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Mr. Julio, Your Flight to Norfolk is Ready for Takeoff

Mike SteffanosSunday, April 16, 2006
By Mike Steffanos


Happy Easter to all of you who celebrate the holiday.

In case you missed it from earlier, Carlos Beltran will miss today's game with a tight hamstring. And you thought that Jorge Julio's performance was the most painful thing you saw yesterday.

Speaking of Julio, it comes as no surprise that the papers are full of Julio stories this morning. My take on Julio is simple; you just can't leave him in New York right now. It would take an extremely tough man to deal with the negative feelings of the fan base, and Julio doesn't fit that bill. I never felt the same animosity towards Braden Looper that many of you feel; simply because I could never discount the mental toughness he brought to the table. I've been watching this team for a long time, and the Julio type meltdown is a lot more common than Looper's class and grit. As for Julio, if he has any options left he has to go to Norfolk, where he can pitch every day and the pressure won't be as great.

Maybe Mets' management will learn their lesson about trading away a guy like Benson for the wrong reason. We hear that there wasn't a big market for Benson -- fine, then don't trade him. I guess Maine is pitching well at Norfolk and looks like he has the potential to give the team something in return at some future point. When you think about it, if they were dead set on getting rid of Benson, maybe Maine and another prospect might have been a better deal. I have nothing against Jorge Julio, and hope he becomes the feel-good story of 2006, but he needed a fresh start somewhere, and all of the trade baggage gave him two strikes before he ever showed up in New York. That's a tough deal for anyone.

One quick note on Anderson Hernandez batting second yesterday. I am and have been a Randolph supporter. It seems I am one of the few Mets bloggers that doesn't have a problem with Beltran batting third. Having said both of these things, Willie needs to realize that it's okay to bat Beltran second when the alternative is a kid that hasn't proved he can hit big-league pitching yet. As an Italian, I can appreciate stubbornness, but it's not always a good thing.

Daily News: Cliff's Struggles
Peter Botte speaks with the Mets' left fielder, who is having a difficult time getting it going in 2006. When asked about Brewers' starter Tomo Ohka, Floyd felt he was the wrong man to assess Ohka's performance:

I wouldn't know ... because my grandmother could get me out right now. " The big boys who've been carrying us might be better people to ask.

Floyd admits that his early season difficulties are most likely due to a lack of confidence.

New York Times: Wright Not Missing Much
Ben Shpigel has a great story on David Wright's avoidance of the strikeout so far this season.

Gotham Baseball: The Boston Delusion
Mark Healy makes the point in his column that most Mets fans just can't seem to understand:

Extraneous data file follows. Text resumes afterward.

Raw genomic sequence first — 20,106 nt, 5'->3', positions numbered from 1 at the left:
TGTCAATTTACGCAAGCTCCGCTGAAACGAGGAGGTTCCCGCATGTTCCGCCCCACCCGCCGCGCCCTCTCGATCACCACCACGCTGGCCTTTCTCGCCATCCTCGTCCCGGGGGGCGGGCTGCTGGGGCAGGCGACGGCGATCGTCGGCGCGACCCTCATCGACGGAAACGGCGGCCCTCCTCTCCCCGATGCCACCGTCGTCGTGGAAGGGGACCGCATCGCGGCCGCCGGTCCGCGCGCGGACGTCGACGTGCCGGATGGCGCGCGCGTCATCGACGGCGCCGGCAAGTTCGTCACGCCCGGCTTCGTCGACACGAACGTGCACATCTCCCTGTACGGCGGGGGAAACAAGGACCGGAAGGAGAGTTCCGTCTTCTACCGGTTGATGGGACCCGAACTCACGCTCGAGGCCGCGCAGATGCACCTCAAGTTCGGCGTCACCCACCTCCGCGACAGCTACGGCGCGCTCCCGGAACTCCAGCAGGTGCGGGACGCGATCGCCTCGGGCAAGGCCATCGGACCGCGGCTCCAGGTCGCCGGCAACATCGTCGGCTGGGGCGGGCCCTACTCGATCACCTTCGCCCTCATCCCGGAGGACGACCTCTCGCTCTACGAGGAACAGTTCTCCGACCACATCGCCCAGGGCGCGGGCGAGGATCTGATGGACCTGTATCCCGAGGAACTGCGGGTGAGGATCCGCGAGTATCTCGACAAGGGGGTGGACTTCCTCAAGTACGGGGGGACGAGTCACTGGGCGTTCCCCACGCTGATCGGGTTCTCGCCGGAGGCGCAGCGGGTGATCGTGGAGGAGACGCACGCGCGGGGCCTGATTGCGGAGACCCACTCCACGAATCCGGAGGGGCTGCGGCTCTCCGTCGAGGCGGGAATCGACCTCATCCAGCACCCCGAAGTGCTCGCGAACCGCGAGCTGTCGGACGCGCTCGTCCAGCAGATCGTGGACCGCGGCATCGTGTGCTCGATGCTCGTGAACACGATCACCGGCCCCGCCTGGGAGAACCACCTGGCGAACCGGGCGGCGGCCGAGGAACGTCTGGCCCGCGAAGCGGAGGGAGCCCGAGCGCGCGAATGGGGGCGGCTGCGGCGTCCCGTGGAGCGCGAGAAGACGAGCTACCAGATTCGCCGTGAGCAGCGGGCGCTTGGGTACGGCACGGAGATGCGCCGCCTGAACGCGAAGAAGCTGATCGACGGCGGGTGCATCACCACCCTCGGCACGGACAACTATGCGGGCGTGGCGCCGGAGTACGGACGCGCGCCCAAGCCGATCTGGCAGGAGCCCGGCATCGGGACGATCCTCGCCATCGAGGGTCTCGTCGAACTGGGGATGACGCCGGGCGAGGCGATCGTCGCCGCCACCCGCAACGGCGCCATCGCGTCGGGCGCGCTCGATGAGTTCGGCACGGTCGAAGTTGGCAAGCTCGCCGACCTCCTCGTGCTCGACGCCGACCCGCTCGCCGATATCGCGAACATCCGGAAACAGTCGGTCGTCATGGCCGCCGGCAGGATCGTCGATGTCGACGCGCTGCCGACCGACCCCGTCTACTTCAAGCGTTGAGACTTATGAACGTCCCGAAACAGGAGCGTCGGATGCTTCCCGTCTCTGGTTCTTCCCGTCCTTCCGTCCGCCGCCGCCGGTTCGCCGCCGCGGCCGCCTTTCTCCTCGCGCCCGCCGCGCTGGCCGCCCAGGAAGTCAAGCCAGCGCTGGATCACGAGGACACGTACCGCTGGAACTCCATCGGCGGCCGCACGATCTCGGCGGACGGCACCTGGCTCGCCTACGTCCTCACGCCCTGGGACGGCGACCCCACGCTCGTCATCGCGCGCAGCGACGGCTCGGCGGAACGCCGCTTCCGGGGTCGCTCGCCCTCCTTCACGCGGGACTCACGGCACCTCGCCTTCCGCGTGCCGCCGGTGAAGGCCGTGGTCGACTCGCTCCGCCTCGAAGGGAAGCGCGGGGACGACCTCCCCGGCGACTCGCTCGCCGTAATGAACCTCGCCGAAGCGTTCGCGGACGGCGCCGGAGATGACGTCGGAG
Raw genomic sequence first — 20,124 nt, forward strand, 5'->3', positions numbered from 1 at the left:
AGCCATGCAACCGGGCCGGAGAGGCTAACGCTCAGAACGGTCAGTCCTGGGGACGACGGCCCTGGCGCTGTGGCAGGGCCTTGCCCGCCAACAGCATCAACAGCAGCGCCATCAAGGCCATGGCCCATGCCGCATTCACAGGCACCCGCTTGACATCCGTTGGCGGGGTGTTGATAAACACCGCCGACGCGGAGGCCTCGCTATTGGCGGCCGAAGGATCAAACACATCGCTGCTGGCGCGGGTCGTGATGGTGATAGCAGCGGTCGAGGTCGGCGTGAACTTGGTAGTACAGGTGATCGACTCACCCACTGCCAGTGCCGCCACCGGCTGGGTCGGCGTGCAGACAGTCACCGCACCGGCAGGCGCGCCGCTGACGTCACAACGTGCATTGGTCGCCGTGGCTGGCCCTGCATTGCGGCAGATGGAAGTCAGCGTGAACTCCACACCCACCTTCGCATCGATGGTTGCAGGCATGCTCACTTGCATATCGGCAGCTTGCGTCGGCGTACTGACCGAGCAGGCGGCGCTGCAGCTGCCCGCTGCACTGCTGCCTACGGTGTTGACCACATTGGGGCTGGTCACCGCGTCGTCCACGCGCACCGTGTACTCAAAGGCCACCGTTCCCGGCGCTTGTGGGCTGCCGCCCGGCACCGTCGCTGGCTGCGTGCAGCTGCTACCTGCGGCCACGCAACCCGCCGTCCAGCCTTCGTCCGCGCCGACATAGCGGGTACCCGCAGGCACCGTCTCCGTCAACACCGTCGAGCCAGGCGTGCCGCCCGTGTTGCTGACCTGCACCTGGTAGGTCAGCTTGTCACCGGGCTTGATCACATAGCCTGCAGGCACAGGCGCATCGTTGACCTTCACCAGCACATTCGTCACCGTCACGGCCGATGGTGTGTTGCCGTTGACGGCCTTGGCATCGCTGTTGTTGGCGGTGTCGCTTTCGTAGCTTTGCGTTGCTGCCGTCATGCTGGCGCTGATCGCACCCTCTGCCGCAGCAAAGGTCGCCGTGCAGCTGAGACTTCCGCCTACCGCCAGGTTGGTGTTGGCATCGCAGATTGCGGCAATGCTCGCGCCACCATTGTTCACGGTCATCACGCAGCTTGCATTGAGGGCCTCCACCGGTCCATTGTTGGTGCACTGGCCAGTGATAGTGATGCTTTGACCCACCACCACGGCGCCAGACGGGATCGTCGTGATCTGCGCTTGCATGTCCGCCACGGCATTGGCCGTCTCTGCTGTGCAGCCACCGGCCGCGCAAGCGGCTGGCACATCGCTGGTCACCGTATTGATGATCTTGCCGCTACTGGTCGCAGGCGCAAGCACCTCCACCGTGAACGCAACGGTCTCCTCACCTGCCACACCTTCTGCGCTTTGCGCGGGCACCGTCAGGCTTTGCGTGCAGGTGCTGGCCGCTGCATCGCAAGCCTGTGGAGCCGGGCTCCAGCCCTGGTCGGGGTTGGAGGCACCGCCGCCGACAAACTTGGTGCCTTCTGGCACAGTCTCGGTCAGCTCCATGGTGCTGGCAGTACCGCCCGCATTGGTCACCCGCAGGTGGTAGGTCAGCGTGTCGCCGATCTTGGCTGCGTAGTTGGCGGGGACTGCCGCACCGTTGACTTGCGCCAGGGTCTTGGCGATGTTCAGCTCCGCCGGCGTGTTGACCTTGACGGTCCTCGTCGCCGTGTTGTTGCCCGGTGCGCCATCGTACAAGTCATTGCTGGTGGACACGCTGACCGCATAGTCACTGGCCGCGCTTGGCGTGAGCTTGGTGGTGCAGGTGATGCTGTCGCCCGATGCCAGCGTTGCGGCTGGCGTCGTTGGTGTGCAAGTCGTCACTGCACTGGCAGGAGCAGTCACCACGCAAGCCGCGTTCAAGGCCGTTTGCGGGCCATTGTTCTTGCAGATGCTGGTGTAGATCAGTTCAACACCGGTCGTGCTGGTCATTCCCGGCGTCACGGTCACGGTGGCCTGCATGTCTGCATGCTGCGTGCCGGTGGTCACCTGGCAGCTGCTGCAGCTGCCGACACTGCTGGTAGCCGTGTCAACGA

To Met fans: The whole "underdog" thing you've got going is a delusion. There's not a single fan of another team in baseball that perceives your team as anything but a huge payroll bully. P.S. Red Sox fans hate you almost as much as they hate Yankee fans.

When someone that doesn't live in the festering cesspool that is known as Red Sox Nation (as I do) tells me of this wonderful kinship between Sawx fans and Mets fans, it drives me up a wall. Healy is right -- get it into your head.

More Mets Stories:
SportsSpyder Mets

Comments (2)

I do live in that festering cesspool, and for the most part there is a great deal of kinship.

I've met literally hundreds of Red Sox fans, and even before they beat the Yankees, when I would tease them about Buckner, I was always reassured that while they hated to lose in 86, they didn't hate the Mets. How could they, when we all have the same hatred in common?

I watch the Sox a lot, mostly because Mets games are never on up here, and Pedro was my favorite player before he came to the Mets (second to Alfonso until he left.) I consider the Sox my second team, because they are a fun team to root for, and especially because a Sox win is a Yankee loss.

I guess you also live up in (Eastern?) CT somewhere, and have met your share of Sox fans who don't like the Mets, but I haven't yet. Even up here I'm surprised to meet so many Yankee fans, and they are the ones who hate us. Maybe it's because I'm somewhat younger, so Sox fans my age are less bitter, but I've met a few who are older, and the Mets aren't really even on their radar all that much.

It just seems to me that to say that Red Sox fans hate anyone 'almost as much as Yankee fans' is outrageously overstated.

As far as the underdog thing goes, the Mets are still the second team in their own town, as far as the press and the fans of that other team are concerned, and until they change that perception by winning, Mets fans can justifiably consider themselves underdogs.

Relax, Matt, I have friends and cousins that are Red Sox fans, and some of this is tongue-in-cheek. Outrageous overstatement is fun. I stick behind the rest of what I said, though. Red Sox fans have no kinship with Mets fans. You'll find out...

Healy's point about being an underdog was that no one else's fans see the Mets as underdogs, he wasn't talking about how Mets fans feel. People in most other markets feel the Mets are trying to buy a winner, conveniently overlooking how many kids are on this team.

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